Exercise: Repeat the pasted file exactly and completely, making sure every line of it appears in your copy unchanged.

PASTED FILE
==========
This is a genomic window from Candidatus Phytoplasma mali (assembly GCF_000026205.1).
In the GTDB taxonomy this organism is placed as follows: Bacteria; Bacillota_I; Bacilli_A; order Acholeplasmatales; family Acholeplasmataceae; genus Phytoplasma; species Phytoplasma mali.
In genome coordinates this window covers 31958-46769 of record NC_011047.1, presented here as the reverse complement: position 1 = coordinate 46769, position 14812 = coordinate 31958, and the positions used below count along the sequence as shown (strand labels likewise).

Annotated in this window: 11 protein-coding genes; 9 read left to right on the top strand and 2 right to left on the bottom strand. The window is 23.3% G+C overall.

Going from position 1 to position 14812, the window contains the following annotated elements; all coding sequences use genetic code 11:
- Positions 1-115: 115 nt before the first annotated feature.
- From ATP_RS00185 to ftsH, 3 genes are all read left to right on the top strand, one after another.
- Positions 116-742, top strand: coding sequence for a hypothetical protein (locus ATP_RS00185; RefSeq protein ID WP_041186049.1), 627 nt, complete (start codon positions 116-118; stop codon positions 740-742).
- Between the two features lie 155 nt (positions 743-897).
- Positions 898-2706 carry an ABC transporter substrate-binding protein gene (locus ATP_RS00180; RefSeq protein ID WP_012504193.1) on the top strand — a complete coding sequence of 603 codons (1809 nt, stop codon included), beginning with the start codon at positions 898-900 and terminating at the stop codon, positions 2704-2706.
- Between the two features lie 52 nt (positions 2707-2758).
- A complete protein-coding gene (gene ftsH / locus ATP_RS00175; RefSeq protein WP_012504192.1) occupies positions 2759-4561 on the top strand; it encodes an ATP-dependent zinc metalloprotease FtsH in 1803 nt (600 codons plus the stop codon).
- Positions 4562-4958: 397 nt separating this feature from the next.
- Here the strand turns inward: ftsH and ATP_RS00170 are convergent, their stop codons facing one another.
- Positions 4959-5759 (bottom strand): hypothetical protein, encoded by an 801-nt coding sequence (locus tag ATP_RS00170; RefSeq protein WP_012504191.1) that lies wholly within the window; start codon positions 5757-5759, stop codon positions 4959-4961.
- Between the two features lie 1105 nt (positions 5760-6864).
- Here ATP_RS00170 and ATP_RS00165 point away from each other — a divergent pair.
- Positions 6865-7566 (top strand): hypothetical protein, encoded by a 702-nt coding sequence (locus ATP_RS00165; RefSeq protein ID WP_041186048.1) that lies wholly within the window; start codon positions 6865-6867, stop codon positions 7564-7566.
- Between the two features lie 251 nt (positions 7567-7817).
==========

This is a genomic window from Candidatus Phytoplasma mali (assembly GCF_000026205.1).
In the GTDB taxonomy this organism is placed as follows: Bacteria; Bacillota_I; Bacilli_A; order Acholeplasmatales; family Acholeplasmataceae; genus Phytoplasma; species Phytoplasma mali.
In genome coordinates this window covers 31958-46769 of record NC_011047.1, presented here as the reverse complement: position 1 = coordinate 46769, position 14812 = coordinate 31958, and the positions used below count along the sequence as shown (strand labels likewise).

Annotated in this window: 11 protein-coding genes; 9 read left to right on the top strand and 2 right to left on the bottom strand. The window is 23.3% G+C overall.

Going from position 1 to position 14812, the window contains the following annotated elements; all coding sequences use genetic code 11:
- Positions 1-115: 115 nt before the first annotated feature.
- From ATP_RS00185 to ftsH, 3 genes are all read left to right on the top strand, one after another.
- Positions 116-742, top strand: coding sequence for a hypothetical protein (locus ATP_RS00185; RefSeq protein ID WP_041186049.1), 627 nt, complete (start codon positions 116-118; stop codon positions 740-742).
- Between the two features lie 155 nt (positions 743-897).
- Positions 898-2706 carry an ABC transporter substrate-binding protein gene (locus ATP_RS00180; RefSeq protein ID WP_012504193.1) on the top strand — a complete coding sequence of 603 codons (1809 nt, stop codon included), beginning with the start codon at positions 898-900 and terminating at the stop codon, positions 2704-2706.
- Between the two features lie 52 nt (positions 2707-2758).
- A complete protein-coding gene (gene ftsH / locus ATP_RS00175; RefSeq protein WP_012504192.1) occupies positions 2759-4561 on the top strand; it encodes an ATP-dependent zinc metalloprotease FtsH in 1803 nt (600 codons plus the stop codon).
- Positions 4562-4958: 397 nt separating this feature from the next.
- Here the strand turns inward: ftsH and ATP_RS00170 are convergent, their stop codons facing one another.
- Positions 4959-5759 (bottom strand): hypothetical protein, encoded by an 801-nt coding sequence (locus tag ATP_RS00170; RefSeq protein WP_012504191.1) that lies wholly within the window; start codon positions 5757-5759, stop codon positions 4959-4961.
- Between the two features lie 1105 nt (positions 5760-6864).
- Here ATP_RS00170 and ATP_RS00165 point away from each other — a divergent pair.
- Positions 6865-7566 (top strand): hypothetical protein, encoded by a 702-nt coding sequence (locus ATP_RS00165; RefSeq protein ID WP_041186048.1) that lies wholly within the window; start codon positions 6865-6867, stop codon positions 7564-7566.
- Between the two features lie 251 nt (positions 7567-7817).